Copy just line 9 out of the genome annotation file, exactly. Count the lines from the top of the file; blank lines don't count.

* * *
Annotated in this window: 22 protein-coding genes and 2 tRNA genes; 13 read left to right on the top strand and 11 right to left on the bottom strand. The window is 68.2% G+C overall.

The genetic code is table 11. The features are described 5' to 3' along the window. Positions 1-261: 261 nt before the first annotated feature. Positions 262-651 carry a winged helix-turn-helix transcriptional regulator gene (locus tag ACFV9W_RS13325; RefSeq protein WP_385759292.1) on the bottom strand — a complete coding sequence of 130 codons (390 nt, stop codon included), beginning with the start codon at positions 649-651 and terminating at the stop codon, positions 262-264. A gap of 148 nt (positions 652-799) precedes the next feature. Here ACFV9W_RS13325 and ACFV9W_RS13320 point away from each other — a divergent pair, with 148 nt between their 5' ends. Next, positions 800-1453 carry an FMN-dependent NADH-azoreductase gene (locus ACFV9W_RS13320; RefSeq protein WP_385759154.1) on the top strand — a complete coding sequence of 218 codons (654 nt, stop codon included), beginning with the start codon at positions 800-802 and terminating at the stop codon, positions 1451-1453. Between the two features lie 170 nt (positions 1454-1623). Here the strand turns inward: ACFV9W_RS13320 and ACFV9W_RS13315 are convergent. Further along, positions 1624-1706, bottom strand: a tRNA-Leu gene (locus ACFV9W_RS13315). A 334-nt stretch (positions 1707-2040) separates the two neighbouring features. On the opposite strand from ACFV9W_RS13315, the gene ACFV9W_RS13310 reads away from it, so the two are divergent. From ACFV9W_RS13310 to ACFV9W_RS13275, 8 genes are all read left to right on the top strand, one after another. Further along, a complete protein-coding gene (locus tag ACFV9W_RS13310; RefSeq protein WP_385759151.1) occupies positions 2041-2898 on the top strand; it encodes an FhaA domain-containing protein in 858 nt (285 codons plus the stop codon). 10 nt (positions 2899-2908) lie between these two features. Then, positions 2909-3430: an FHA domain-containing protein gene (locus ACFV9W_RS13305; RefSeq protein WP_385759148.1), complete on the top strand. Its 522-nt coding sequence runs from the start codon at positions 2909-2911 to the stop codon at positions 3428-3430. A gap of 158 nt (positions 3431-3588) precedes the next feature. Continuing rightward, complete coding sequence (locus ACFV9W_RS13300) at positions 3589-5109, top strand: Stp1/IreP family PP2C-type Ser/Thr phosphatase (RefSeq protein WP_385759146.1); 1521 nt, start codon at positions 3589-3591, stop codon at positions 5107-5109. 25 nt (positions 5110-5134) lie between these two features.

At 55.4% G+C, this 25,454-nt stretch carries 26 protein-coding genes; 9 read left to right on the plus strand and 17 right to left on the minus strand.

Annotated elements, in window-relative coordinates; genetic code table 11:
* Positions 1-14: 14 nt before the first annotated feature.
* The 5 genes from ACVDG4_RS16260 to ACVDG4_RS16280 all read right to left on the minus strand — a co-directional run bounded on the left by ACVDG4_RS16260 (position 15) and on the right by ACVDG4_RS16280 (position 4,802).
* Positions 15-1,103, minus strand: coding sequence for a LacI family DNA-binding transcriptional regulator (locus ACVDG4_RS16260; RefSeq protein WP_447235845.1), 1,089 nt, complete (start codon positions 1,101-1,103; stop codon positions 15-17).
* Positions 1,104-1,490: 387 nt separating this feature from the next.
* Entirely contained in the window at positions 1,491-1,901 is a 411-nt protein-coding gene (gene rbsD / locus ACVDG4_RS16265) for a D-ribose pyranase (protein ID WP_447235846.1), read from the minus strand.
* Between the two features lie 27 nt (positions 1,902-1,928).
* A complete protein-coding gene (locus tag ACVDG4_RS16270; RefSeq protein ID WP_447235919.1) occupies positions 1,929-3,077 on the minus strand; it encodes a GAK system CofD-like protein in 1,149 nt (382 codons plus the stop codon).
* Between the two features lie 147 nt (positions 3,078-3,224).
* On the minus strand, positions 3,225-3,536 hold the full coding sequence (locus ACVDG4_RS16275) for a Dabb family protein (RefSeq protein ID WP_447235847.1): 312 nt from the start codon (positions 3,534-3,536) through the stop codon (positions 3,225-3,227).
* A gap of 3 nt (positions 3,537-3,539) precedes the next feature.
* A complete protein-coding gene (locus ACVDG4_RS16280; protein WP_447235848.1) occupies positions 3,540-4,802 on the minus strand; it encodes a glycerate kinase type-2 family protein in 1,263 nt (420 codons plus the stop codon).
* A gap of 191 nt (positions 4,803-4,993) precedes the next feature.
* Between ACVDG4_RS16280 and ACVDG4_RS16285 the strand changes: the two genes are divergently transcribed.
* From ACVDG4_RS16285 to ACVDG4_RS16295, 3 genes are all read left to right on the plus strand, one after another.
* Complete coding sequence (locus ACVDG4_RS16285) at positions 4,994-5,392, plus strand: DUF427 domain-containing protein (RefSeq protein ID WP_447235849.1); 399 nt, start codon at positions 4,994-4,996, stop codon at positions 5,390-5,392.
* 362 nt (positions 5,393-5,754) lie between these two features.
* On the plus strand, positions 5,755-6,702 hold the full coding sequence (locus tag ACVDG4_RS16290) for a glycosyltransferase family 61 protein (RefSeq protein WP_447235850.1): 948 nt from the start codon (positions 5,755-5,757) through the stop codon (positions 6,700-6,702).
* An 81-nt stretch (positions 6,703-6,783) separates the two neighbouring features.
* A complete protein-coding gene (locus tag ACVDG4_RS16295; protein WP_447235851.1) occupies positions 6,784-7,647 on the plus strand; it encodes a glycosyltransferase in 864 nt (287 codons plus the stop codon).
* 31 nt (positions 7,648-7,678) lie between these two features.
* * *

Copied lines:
* Entirely contained in the window at positions 1,491-1,901 is a 411-nt protein-coding gene (gene rbsD / locus ACVDG4_RS16265) for a D-ribose pyranase (protein ID WP_447235846.1), read from the minus strand.